Here is this weeks column for The Washington Post -----
During perhaps the busiest time in the sports calendar, two mostly overshadowed baseball hires in the past week are worthy of attention.
The first is Manny Acta being named manager of the Cleveland Indians. If Acta succeeds in Cleveland, plenty of people no doubt will say the Washington Nationals made a mistake when they fired him in July. They'll be wrong. Acta is a bright young manager who almost certainly has a serious future, but the Nationals had no choice. They were in a position no team wants to be in: having to make a change for the sake of change.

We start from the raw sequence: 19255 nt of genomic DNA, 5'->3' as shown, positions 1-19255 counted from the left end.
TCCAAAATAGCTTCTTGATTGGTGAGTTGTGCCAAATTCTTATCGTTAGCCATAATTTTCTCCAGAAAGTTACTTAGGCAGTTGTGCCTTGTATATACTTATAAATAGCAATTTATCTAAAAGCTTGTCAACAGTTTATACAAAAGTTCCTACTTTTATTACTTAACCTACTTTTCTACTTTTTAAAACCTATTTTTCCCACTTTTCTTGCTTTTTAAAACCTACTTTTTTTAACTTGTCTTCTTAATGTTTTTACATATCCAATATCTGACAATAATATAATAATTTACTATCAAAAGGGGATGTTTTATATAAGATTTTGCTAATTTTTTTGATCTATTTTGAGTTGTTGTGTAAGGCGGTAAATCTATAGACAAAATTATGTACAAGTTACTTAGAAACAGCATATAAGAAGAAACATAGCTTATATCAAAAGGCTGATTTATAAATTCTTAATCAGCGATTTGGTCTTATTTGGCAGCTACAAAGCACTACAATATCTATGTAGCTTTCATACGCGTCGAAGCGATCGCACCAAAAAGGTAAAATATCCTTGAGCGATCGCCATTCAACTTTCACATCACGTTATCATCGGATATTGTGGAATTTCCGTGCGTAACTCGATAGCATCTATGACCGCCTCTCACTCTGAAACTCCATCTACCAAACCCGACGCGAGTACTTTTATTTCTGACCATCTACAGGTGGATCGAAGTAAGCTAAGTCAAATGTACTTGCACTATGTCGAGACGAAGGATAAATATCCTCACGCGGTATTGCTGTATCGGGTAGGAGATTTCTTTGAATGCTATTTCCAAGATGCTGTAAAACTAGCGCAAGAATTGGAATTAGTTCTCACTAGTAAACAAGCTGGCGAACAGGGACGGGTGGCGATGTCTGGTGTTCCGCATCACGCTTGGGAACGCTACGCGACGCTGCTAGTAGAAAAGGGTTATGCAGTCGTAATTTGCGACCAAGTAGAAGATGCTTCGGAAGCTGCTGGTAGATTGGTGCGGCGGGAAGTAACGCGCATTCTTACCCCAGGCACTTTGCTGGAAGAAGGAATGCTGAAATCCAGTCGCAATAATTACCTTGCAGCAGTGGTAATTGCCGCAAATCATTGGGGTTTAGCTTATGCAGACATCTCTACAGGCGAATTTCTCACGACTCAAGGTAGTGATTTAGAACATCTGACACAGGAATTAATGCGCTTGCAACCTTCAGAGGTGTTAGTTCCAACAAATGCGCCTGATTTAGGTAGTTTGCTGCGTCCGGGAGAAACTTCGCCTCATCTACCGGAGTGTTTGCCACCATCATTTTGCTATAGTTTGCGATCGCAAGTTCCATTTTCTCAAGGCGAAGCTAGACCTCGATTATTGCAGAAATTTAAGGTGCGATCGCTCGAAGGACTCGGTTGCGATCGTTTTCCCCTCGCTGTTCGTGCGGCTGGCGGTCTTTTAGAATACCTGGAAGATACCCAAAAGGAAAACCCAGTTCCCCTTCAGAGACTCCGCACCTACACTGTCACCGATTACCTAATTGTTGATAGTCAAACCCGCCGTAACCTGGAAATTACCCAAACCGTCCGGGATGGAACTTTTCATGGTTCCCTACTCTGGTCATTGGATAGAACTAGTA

The Nationals' mediocre starting pitching and their awful bullpen weren't Acta's fault. Their horrific defense was, at least to some degree: Basics and hustle can be taught; range and a good arm can't be. The Nationals failed mentally in the field as often as they failed physically, and Acta's calm demeanor probably wasn't right for a team that continued to make fundamental mistakes.
Plenty of managers have failed in their first job before finding success. When Casey Stengel was managing the Boston Braves, he was hit by a taxi during the 1943 season. A local columnist suggested naming the cab driver as the team's MVP. Everyone knows what happened to Stengel when he got to New York in 1949.
Click here for the rest of the column: Acta, McGwire get shots at redemption